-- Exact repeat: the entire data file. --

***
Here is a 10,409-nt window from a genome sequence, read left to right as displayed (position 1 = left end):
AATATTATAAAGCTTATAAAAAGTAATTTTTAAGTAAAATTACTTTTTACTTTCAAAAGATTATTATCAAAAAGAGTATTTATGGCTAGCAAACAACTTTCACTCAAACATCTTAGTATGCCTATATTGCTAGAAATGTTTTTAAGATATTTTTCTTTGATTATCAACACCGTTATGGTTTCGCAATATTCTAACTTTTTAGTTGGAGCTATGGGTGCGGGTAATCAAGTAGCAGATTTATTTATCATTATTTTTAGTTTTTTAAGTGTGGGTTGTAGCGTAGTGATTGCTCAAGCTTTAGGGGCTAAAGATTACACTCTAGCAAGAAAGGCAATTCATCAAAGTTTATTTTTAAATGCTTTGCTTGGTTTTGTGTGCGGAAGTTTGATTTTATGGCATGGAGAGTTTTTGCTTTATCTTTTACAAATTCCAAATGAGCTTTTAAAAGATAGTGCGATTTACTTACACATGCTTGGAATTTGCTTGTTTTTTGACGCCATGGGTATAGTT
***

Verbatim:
Here is a 10,409-nt window from a genome sequence, read left to right as displayed (position 1 = left end):
AATATTATAAAGCTTATAAAAAGTAATTTTTAAGTAAAATTACTTTTTACTTTCAAAAGATTATTATCAAAAAGAGTATTTATGGCTAGCAAACAACTTTCACTCAAACATCTTAGTATGCCTATATTGCTAGAAATGTTTTTAAGATATTTTTCTTTGATTATCAACACCGTTATGGTTTCGCAATATTCTAACTTTTTAGTTGGAGCTATGGGTGCGGGTAATCAAGTAGCAGATTTATTTATCATTATTTTTAGTTTTTTAAGTGTGGGTTGTAGCGTAGTGATTGCTCAAGCTTTAGGGGCTAAAGATTACACTCTAGCAAGAAAGGCAATTCATCAAAGTTTATTTTTAAATGCTTTGCTTGGTTTTGTGTGCGGAAGTTTGATTTTATGGCATGGAGAGTTTTTGCTTTATCTTTTACAAATTCCAAATGAGCTTTTAAAAGATAGTGCGATTTACTTACACATGCTTGGAATTTGCTTGTTTTTTGACGCCATGGGTATAGTT